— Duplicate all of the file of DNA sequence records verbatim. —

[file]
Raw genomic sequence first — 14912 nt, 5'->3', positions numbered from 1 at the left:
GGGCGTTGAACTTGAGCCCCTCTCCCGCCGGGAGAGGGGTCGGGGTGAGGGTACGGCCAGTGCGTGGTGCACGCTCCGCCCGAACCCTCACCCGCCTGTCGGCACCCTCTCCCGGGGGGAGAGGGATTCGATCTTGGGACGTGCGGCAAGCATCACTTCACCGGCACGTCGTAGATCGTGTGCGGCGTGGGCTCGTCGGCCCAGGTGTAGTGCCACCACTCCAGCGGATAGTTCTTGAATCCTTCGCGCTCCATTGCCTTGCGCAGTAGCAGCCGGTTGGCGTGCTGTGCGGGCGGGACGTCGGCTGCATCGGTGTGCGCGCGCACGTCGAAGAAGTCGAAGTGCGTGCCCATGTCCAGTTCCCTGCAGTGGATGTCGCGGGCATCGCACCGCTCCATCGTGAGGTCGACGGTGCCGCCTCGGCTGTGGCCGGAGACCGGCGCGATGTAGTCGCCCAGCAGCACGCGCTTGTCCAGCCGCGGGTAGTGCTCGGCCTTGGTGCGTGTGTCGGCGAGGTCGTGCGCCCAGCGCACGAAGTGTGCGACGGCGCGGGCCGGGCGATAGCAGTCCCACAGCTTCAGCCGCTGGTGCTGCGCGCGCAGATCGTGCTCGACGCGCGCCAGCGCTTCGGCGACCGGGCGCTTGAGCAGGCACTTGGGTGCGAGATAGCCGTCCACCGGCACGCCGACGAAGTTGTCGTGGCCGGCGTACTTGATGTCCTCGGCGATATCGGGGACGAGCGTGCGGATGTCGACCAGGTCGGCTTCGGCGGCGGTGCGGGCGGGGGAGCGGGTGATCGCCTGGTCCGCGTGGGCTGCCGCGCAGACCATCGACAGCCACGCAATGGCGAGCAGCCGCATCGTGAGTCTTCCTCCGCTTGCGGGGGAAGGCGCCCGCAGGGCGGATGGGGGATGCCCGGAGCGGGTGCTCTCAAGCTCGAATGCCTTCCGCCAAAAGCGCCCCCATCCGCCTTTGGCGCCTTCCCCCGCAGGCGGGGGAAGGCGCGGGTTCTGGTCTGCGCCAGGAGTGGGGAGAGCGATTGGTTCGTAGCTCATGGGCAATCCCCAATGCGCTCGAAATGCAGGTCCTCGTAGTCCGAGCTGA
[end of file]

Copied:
Raw genomic sequence first — 14912 nt, 5'->3', positions numbered from 1 at the left:
GGGCGTTGAACTTGAGCCCCTCTCCCGCCGGGAGAGGGGTCGGGGTGAGGGTACGGCCAGTGCGTGGTGCACGCTCCGCCCGAACCCTCACCCGCCTGTCGGCACCCTCTCCCGGGGGGAGAGGGATTCGATCTTGGGACGTGCGGCAAGCATCACTTCACCGGCACGTCGTAGATCGTGTGCGGCGTGGGCTCGTCGGCCCAGGTGTAGTGCCACCACTCCAGCGGATAGTTCTTGAATCCTTCGCGCTCCATTGCCTTGCGCAGTAGCAGCCGGTTGGCGTGCTGTGCGGGCGGGACGTCGGCTGCATCGGTGTGCGCGCGCACGTCGAAGAAGTCGAAGTGCGTGCCCATGTCCAGTTCCCTGCAGTGGATGTCGCGGGCATCGCACCGCTCCATCGTGAGGTCGACGGTGCCGCCTCGGCTGTGGCCGGAGACCGGCGCGATGTAGTCGCCCAGCAGCACGCGCTTGTCCAGCCGCGGGTAGTGCTCGGCCTTGGTGCGTGTGTCGGCGAGGTCGTGCGCCCAGCGCACGAAGTGTGCGACGGCGCGGGCCGGGCGATAGCAGTCCCACAGCTTCAGCCGCTGGTGCTGCGCGCGCAGATCGTGCTCGACGCGCGCCAGCGCTTCGGCGACCGGGCGCTTGAGCAGGCACTTGGGTGCGAGATAGCCGTCCACCGGCACGCCGACGAAGTTGTCGTGGCCGGCGTACTTGATGTCCTCGGCGATATCGGGGACGAGCGTGCGGATGTCGACCAGGTCGGCTTCGGCGGCGGTGCGGGCGGGGGAGCGGGTGATCGCCTGGTCCGCGTGGGCTGCCGCGCAGACCATCGACAGCCACGCAATGGCGAGCAGCCGCATCGTGAGTCTTCCTCCGCTTGCGGGGGAAGGCGCCCGCAGGGCGGATGGGGGATGCCCGGAGCGGGTGCTCTCAAGCTCGAATGCCTTCCGCCAAAAGCGCCCCCATCCGCCTTTGGCGCCTTCCCCCGCAGGCGGGGGAAGGCGCGGGTTCTGGTCTGCGCCAGGAGTGGGGAGAGCGATTGGTTCGTAGCTCATGGGCAATCCCCAATGCGCTCGAAATGCAGGTCCTCGTAGTCCGAGCTGA